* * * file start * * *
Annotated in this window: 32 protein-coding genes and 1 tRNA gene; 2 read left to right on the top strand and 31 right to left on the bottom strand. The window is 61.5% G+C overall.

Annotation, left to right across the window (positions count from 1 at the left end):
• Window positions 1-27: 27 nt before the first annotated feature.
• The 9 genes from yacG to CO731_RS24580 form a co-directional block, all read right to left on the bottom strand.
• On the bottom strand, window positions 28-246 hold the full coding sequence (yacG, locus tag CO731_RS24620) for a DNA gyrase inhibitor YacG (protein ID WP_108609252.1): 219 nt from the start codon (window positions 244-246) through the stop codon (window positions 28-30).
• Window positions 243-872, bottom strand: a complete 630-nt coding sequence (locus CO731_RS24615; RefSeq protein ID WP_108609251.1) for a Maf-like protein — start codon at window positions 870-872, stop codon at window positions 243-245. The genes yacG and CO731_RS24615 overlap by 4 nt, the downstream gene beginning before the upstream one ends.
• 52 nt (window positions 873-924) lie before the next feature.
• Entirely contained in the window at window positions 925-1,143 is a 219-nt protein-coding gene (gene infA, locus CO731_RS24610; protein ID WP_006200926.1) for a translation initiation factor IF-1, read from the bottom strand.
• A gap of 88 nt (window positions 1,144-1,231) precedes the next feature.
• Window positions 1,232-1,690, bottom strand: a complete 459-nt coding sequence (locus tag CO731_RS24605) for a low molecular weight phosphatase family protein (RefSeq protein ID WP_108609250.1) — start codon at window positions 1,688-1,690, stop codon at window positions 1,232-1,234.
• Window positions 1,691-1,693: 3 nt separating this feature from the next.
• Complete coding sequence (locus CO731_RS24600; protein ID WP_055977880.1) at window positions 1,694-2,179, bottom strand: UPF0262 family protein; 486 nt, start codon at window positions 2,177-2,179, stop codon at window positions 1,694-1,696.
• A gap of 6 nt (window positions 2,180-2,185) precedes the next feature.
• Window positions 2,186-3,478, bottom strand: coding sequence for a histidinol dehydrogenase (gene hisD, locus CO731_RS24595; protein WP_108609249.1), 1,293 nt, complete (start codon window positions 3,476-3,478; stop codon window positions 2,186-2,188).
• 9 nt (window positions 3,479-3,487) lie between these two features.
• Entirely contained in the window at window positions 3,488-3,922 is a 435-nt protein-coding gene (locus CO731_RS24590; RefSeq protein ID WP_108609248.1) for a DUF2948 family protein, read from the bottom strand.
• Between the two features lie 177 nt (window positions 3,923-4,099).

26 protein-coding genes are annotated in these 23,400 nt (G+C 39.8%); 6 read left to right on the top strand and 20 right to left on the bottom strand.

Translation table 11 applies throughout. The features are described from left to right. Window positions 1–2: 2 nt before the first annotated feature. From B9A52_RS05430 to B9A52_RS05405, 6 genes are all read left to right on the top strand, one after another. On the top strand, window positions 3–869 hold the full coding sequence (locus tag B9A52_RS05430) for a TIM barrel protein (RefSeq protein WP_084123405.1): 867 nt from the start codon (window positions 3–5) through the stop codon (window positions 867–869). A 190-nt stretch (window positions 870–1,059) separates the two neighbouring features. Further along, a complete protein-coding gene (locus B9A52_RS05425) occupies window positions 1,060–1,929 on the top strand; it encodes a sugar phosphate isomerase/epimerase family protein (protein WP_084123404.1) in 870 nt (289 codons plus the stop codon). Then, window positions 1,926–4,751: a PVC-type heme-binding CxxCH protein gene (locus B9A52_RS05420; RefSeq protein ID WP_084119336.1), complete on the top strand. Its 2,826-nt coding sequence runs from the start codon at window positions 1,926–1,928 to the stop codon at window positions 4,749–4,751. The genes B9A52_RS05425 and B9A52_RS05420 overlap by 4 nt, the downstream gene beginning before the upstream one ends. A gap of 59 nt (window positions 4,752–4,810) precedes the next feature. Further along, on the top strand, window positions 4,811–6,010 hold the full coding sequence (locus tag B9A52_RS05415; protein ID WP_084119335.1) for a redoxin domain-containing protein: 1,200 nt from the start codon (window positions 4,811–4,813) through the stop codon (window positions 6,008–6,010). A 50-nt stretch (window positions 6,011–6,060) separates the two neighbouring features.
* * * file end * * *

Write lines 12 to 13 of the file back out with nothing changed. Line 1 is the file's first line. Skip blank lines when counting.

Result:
• Complete coding sequence (locus CO731_RS24600; protein ID WP_055977880.1) at window positions 1,694-2,179, bottom strand: UPF0262 family protein; 486 nt, start codon at window positions 2,177-2,179, stop codon at window positions 1,694-1,696.
• A gap of 6 nt (window positions 2,180-2,185) precedes the next feature.